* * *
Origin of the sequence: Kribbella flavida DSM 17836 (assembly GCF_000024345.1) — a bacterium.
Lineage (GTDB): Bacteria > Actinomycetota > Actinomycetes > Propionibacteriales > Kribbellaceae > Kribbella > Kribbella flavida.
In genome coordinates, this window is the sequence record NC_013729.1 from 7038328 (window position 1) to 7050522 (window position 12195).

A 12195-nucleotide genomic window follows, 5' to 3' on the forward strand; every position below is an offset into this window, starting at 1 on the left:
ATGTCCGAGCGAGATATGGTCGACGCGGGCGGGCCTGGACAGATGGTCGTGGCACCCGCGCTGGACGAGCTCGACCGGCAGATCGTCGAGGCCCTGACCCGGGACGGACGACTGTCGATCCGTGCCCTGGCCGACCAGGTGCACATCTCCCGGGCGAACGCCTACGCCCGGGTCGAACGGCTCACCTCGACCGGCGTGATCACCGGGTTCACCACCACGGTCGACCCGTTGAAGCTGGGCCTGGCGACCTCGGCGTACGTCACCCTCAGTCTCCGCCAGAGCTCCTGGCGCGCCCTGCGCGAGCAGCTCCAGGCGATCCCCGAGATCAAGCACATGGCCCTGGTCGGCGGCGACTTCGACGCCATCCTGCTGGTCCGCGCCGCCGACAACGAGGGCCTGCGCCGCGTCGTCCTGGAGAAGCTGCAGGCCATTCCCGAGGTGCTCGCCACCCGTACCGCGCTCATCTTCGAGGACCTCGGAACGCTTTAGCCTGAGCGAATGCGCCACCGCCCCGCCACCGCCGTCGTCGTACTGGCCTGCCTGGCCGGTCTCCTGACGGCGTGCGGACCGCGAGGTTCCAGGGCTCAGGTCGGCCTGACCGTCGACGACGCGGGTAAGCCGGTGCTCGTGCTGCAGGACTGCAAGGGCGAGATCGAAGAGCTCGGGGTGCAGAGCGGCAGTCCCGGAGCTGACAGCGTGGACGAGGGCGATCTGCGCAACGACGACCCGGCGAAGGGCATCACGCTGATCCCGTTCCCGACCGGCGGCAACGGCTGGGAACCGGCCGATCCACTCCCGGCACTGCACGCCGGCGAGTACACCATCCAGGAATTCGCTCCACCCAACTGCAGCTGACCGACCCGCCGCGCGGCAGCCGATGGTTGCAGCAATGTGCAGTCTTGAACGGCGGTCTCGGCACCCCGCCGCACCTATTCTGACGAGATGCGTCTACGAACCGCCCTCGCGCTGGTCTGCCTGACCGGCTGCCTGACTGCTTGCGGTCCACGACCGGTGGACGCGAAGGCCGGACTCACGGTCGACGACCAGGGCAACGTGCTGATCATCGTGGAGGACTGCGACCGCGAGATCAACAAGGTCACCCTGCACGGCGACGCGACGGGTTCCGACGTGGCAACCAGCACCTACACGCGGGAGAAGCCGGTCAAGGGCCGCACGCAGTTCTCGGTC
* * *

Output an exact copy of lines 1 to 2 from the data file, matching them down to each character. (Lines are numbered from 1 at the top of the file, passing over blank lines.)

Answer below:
Origin of the sequence: Kribbella flavida DSM 17836 (assembly GCF_000024345.1) — a bacterium.
Lineage (GTDB): Bacteria > Actinomycetota > Actinomycetes > Propionibacteriales > Kribbellaceae > Kribbella > Kribbella flavida.